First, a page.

But that’s too simple.  My mother had an "inner command" to save her own father or at least compensate for him but ended up quarreling with him.  He also was on the road as a contractor when she was growing up and he was hot-tempered.  I don’t know whether he ever had a head injury -- I think that was just his real temperament: Protestant Irish.  

Back to my father.  His grandfather, Archibald, had been a contractor and was so prone to rage that when in old age he came to stay with my grandfather Sam's family, Sam asked him to move on.  He died alone in a boarding house in Minneapolis.  It was Archibald who had moved the family from Scotland to Dakota homestead lands from which the BrulĂ© Sioux had just been displaced. By immigration Sam had finished his education.  I do not know what Scots degrees he earned.  I didn’t know any of this until I set out to do research.  I have inherited the hot temper of both sides, but no blow to the forehead has broken the constraints on it.

Northwestern University, BS in Speech (really) 1961

No one in my family ever wrote a book and I never exactly intended to write a book -- I just wanted to write.  And I do.  But where does that need come from?  Worse than that, where did books go?  I mean, books are now just lovely artifacts, like the fountain pens my family valued highly.  We got more use out of the pens than we did out of the books.  At the Sam Strachans' height of prosperity, in Brandon, Manitoba, they bought the writer Martha Ostenso’s lovely big house.  She made her reputation with a book called “Wild Geese”  (1925) about a tyrant father whose dominance was finally broken by a boarding school teacher.  Also a movie called “After the Harvest” (2001) in which Sam Shepard plays the tyrant.  I'm the only one to read her books, but my cousin went to visit the house.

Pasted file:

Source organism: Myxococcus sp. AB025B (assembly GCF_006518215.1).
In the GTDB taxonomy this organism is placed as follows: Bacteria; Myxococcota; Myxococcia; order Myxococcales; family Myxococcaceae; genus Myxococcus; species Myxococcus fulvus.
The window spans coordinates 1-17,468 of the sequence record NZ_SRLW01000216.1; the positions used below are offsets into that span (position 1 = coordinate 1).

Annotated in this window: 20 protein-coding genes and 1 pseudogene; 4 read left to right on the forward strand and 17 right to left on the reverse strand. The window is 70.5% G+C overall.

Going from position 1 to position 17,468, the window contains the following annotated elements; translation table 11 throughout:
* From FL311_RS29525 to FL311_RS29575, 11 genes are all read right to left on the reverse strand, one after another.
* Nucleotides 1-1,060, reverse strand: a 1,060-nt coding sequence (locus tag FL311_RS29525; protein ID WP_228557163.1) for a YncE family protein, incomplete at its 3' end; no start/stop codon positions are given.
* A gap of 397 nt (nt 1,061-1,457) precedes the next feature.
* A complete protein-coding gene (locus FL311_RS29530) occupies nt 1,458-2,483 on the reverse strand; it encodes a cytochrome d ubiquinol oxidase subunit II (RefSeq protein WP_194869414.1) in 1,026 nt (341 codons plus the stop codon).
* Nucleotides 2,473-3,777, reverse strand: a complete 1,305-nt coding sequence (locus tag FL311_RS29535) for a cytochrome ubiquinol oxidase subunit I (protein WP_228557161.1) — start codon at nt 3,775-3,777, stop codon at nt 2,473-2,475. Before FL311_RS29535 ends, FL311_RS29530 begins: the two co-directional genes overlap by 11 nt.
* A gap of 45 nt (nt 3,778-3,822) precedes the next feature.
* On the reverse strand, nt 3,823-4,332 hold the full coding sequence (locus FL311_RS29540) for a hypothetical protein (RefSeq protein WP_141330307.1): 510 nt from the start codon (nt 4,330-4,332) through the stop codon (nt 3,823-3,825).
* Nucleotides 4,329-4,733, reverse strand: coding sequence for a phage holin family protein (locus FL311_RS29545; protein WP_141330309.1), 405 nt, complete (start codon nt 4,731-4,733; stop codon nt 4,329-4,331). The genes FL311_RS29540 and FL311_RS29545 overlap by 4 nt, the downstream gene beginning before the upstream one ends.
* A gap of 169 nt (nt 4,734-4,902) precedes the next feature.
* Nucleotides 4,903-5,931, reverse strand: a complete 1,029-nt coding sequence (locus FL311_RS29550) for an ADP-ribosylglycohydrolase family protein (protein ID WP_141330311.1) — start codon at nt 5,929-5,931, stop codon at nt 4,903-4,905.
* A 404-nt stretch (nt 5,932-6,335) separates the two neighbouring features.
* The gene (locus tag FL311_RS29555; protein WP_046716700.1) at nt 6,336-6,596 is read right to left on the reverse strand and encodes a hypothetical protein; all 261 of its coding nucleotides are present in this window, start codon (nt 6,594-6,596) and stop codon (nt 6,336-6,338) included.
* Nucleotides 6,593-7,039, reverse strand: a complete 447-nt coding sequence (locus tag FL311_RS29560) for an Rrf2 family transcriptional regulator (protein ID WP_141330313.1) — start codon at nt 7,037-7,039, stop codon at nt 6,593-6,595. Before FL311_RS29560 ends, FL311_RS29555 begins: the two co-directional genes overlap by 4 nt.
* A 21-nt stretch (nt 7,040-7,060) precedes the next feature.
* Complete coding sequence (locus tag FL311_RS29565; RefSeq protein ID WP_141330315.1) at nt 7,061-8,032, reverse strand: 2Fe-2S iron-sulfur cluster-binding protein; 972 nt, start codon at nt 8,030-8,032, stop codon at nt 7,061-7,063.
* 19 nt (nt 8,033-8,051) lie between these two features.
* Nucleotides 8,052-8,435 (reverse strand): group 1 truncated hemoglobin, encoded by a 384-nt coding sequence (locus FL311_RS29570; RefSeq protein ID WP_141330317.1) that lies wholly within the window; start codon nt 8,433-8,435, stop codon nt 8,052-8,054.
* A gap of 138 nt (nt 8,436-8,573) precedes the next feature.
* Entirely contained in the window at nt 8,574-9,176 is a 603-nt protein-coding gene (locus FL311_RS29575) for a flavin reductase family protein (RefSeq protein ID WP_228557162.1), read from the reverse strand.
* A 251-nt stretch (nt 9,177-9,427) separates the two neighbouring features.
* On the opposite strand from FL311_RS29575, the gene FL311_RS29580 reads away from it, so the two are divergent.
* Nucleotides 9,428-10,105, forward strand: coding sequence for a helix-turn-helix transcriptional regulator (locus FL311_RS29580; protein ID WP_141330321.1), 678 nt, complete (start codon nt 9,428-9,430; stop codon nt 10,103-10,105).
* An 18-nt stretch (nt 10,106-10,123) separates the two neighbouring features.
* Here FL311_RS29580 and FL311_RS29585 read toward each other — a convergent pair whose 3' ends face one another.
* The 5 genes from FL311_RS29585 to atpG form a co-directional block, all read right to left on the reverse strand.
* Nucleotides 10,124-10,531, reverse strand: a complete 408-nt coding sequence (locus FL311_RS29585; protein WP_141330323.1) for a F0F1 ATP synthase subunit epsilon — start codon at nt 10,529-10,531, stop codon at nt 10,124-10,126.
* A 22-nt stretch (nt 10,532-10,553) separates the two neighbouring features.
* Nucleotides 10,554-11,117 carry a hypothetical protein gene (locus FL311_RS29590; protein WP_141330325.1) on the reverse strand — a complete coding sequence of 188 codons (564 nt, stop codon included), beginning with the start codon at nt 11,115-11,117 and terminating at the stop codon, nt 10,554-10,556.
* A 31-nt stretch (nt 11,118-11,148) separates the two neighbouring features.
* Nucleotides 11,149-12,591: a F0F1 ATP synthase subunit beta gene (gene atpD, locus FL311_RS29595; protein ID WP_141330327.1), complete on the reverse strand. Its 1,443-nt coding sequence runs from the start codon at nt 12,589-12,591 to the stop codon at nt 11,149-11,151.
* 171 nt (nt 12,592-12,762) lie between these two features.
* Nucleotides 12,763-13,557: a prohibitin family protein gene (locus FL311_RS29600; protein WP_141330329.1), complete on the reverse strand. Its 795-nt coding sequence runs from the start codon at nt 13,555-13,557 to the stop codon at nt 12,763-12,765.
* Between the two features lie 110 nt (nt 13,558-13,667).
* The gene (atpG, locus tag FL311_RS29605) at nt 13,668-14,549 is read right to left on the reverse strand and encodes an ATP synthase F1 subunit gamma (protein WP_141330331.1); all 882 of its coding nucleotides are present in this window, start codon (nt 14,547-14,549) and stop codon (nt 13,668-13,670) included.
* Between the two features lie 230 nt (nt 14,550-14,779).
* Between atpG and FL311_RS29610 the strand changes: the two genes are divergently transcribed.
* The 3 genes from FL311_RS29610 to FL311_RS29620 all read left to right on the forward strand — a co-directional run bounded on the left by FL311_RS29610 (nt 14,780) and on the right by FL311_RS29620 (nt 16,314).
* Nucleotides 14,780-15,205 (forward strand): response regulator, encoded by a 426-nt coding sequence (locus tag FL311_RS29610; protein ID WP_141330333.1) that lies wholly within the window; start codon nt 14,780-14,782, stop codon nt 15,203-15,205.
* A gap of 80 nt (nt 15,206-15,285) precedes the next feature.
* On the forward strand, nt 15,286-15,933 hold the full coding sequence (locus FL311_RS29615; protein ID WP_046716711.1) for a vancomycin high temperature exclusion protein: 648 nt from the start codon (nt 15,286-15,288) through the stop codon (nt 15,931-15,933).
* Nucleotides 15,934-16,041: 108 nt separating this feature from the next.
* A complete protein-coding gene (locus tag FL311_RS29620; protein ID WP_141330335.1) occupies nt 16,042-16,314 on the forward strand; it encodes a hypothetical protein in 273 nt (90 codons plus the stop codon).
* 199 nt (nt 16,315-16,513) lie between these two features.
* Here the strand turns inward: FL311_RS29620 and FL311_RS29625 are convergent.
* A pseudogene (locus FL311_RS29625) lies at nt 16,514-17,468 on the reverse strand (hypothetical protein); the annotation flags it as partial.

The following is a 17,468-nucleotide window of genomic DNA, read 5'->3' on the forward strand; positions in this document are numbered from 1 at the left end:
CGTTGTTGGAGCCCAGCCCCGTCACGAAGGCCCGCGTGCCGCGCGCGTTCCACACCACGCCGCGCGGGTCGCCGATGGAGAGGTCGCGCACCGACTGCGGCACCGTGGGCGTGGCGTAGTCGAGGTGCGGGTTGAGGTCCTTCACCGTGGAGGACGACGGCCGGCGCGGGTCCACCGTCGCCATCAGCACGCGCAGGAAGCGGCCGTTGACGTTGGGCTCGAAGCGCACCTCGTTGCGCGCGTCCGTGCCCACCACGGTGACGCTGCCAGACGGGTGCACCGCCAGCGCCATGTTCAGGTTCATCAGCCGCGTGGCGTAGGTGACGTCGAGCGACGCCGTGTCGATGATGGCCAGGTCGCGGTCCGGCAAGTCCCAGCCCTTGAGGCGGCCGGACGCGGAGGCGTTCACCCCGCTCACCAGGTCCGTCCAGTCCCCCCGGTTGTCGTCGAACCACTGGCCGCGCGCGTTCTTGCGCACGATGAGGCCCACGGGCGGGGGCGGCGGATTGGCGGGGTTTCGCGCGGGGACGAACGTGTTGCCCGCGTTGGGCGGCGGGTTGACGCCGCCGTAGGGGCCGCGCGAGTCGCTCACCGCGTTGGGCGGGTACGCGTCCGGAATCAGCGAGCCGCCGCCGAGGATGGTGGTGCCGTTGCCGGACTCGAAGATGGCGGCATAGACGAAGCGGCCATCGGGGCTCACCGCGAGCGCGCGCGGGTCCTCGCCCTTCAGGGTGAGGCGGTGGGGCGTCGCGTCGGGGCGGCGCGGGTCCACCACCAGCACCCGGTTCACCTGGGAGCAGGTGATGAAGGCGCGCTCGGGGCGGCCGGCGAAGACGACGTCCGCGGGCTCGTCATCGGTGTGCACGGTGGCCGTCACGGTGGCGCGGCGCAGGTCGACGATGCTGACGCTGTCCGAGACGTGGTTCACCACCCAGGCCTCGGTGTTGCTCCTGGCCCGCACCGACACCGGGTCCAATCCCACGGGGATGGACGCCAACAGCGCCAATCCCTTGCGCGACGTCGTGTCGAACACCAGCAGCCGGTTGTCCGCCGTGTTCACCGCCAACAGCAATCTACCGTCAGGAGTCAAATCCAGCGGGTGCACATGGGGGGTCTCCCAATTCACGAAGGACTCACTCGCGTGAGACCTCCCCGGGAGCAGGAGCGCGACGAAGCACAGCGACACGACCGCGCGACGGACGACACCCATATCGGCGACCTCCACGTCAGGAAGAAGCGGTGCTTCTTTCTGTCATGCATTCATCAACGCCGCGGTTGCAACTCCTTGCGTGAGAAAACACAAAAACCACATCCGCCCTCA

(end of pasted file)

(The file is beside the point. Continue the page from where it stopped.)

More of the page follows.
It was my high school teachers who wanted me to write.  They were mostly spinsters (because the men were killed by WWI), bourgeois, accepting Edwardian values because that was the age they were born into, unsophisticated, settling for a decent income and community respect but secretly worshipping “genius”.  None of their other students, so far as I know, ever wrote a published book, which in those days meant a sort of diluted Brit approval from tweedy gents.  They really didn’t know much about writing, nor did they have very good backgrounds in the humanities.   Still, in our sophomore year we read modern poetry, my epiphany about metaphor.

My dramatics teacher steered me to Northwestern University, the theatre department.  It was not about writing, but about oneself as an instrument and what I might call the architecture of narrative.  (“Writers as Architects” by MATTEO PERICOLI )  Quite a bit more complex than narrative, since so much theatre is the interaction of the characters and their times or location. 

Mercilessly, I used the Unitarian denomination as access to a "real" education at the University of Chicago, famous for its brawny intellectualism.  I went in through a seminary mousehole and found myself in a lofty Gothic labyrinth where I learned to fly to the rafters, so now I am a bat.  Or just batty.  Capable of echolocation.  The hidden observer.  Oh, I paid my denominational dues, serving at the edges where no one else would.  I like the edges.  I like people at the edges.  I try not to attract attention, but I DO have a lot of books.  The difference is that they are working books: not status symbols but tools.  Rafters.  Where I roost to write.

Now read the Springsteen lyrics again.  Don’t look at the metaphors.  Look through them.  That’s what Cinematheque Film is about.  Me, too.